SAN FRANCISCO (KRON) — It’s been 99 years since the last total, coast-to-coast solar eclipse.
With an event so rare, KRON4 turns to a true scientist for help explaining what is actually going on.
Dr. Amy Furniss is a Physics professor at Cal State East Bay.
She has an M.S. and Ph.D in Physics, and was kind enough to join our KRON4 Eclipse Countdown.
So, what is actually happening during a solar eclipse?
Dr. Fruniss explains that while the moon is 400 times smaller than the sun, the sun is 400 times farther away. These factors, combined with the correct angle, are what cause the total eclipse to happen.
It’s a phenomenon that is unique to Earth’s solar system.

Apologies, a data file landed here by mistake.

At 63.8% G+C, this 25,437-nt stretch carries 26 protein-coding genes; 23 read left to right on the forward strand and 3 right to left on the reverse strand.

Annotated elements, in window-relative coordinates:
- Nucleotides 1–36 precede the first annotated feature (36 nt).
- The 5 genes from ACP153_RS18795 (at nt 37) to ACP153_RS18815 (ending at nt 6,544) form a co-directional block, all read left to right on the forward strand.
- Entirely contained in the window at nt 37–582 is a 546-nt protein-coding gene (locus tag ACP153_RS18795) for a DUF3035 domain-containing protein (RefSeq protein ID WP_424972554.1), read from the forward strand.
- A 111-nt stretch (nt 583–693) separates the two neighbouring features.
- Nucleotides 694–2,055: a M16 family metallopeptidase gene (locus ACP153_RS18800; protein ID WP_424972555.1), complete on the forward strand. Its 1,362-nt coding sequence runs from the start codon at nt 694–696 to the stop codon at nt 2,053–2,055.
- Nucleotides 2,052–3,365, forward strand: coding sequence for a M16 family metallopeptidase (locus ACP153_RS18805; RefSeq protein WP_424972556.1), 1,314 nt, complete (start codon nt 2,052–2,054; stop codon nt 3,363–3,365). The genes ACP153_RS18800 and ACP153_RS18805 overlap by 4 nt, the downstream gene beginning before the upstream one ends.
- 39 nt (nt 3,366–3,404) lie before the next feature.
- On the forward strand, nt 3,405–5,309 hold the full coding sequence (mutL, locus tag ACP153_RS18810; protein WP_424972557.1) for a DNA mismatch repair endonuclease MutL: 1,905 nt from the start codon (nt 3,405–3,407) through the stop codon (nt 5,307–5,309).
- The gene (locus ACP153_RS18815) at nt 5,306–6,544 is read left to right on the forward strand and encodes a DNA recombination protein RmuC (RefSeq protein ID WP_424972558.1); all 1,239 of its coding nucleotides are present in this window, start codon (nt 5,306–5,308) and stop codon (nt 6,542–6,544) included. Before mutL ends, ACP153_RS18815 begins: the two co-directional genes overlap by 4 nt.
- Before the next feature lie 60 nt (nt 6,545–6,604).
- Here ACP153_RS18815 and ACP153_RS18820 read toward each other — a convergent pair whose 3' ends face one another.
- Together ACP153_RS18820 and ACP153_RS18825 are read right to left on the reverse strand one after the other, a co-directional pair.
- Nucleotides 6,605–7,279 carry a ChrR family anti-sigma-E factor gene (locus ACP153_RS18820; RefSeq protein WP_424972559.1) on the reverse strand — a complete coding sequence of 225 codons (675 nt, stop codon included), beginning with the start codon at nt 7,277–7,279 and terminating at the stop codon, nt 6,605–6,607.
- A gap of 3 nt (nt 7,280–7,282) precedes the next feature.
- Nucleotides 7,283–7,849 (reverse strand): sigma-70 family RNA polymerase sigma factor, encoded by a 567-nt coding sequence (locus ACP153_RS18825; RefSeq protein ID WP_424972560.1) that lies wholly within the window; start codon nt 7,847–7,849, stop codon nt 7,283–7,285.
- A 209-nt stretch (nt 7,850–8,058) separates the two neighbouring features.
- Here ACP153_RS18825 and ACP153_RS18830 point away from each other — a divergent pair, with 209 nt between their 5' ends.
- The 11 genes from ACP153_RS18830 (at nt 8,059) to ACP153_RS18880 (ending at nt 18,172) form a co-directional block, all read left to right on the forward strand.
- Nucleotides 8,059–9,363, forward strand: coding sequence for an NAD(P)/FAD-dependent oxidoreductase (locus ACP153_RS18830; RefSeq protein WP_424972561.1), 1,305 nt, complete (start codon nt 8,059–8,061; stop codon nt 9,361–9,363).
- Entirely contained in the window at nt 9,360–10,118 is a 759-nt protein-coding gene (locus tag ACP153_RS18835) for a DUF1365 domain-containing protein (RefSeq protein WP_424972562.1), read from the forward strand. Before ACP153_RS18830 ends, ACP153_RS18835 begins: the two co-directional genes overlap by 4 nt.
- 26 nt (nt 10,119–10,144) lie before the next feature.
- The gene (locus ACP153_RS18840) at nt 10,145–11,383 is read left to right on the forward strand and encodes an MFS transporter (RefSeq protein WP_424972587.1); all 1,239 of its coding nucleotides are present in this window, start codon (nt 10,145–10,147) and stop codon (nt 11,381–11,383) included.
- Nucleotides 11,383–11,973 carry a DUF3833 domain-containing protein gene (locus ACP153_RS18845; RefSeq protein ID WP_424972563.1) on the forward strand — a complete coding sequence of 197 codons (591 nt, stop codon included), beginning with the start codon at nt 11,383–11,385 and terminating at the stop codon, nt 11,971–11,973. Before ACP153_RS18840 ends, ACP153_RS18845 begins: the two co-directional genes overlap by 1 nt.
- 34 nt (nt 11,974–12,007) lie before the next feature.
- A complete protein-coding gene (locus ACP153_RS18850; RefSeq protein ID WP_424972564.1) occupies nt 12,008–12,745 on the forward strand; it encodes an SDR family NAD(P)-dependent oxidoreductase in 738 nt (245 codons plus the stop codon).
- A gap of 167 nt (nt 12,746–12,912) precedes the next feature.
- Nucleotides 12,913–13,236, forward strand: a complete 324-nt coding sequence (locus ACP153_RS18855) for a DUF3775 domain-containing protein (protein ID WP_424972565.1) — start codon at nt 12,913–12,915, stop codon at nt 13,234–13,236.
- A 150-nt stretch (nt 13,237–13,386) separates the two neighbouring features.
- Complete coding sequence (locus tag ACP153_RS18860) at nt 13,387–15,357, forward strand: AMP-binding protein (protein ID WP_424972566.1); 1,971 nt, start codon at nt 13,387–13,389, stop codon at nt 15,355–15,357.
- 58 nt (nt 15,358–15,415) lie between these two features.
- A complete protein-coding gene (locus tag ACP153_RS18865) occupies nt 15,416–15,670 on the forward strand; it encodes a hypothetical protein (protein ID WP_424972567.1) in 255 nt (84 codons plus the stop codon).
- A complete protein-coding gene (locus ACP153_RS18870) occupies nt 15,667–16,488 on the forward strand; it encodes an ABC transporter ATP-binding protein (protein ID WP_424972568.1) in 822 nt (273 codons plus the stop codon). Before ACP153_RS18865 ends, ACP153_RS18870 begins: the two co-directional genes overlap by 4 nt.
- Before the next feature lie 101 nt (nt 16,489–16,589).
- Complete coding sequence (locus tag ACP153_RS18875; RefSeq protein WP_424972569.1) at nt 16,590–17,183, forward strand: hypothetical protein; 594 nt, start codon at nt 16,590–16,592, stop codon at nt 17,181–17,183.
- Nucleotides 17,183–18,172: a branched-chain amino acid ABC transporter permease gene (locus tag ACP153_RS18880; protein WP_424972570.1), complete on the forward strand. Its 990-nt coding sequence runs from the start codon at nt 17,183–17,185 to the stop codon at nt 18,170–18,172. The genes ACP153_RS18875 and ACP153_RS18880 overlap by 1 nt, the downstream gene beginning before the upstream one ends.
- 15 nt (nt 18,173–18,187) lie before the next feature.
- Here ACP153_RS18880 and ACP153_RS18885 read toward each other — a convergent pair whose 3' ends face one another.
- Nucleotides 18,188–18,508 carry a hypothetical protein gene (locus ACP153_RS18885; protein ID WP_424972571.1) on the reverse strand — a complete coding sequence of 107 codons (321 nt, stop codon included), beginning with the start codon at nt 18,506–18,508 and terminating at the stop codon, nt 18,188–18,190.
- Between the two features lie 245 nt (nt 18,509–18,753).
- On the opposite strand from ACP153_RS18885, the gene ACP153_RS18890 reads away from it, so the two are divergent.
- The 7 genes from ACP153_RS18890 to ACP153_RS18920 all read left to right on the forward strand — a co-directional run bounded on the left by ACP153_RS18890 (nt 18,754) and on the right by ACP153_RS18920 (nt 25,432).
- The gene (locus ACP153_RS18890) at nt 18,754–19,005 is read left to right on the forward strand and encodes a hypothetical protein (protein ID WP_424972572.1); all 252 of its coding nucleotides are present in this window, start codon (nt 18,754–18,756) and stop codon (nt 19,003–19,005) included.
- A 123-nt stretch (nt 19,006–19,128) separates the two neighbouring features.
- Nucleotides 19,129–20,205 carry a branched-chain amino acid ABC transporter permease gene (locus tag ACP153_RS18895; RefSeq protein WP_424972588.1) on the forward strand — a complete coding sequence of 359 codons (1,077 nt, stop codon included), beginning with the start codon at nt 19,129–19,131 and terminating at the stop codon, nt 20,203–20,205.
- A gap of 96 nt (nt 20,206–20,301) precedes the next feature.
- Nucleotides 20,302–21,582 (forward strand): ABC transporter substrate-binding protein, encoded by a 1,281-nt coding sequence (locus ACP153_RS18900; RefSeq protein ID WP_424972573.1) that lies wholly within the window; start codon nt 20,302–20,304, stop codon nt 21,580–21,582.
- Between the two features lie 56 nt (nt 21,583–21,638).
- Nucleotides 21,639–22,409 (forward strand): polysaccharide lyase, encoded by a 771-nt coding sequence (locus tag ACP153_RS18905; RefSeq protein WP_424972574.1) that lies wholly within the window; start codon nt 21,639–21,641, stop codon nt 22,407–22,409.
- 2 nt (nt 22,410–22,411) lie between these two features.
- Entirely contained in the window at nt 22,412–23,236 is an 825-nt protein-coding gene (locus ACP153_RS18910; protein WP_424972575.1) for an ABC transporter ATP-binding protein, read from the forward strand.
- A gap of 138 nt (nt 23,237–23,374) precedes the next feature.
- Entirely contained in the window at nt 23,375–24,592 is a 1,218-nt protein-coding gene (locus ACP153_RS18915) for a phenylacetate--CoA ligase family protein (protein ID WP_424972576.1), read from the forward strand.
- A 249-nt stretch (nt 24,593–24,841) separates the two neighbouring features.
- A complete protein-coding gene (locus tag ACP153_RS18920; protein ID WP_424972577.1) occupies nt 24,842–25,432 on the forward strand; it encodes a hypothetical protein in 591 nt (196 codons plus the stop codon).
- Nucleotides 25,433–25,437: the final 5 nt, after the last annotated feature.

Eclipses actually happen three to four times a year, but are usually visible in just one small track, Dr. Furniss explains.
She answers more questions, straight from KRON4 viewers, in a Facebook Live interview with Tiffany McElroy.
The Bay Area eclipse will occur at 10:15 a.m. and last about two minutes.
You can catch Dr. Furniss at the Pleasant Hill Library during the event, where she’ll be there to explain exactly what’s happening in the sky.
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